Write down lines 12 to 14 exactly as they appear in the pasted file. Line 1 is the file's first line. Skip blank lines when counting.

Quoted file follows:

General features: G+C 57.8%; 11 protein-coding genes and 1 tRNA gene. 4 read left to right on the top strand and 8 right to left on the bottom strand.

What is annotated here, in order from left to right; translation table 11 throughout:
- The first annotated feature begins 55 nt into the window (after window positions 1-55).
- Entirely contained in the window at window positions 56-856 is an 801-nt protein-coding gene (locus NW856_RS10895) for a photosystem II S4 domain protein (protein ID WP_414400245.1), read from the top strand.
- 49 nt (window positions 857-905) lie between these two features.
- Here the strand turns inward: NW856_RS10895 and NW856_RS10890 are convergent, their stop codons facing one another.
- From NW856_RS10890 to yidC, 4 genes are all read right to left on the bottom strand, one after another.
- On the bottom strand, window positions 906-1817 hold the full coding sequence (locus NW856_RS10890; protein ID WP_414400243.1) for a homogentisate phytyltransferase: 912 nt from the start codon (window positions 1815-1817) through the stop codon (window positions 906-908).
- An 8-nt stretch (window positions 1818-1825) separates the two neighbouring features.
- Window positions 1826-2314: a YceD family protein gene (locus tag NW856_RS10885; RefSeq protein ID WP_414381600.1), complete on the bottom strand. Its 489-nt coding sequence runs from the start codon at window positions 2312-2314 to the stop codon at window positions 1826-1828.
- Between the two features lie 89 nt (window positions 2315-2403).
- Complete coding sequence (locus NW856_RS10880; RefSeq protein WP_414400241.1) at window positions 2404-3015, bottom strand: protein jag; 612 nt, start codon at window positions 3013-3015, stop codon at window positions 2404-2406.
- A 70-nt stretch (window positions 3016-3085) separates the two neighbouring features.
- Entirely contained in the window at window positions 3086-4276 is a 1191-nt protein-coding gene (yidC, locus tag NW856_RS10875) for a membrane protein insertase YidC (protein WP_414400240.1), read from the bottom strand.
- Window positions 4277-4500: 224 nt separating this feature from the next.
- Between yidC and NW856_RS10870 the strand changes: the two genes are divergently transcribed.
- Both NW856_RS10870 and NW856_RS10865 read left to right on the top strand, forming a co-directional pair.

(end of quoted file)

- Complete coding sequence (locus NW856_RS10880; RefSeq protein WP_414400241.1) at window positions 2404-3015, bottom strand: protein jag; 612 nt, start codon at window positions 3013-3015, stop codon at window positions 2404-2406.
- A 70-nt stretch (window positions 3016-3085) separates the two neighbouring features.
- Entirely contained in the window at window positions 3086-4276 is a 1191-nt protein-coding gene (yidC, locus tag NW856_RS10875) for a membrane protein insertase YidC (protein WP_414400240.1), read from the bottom strand.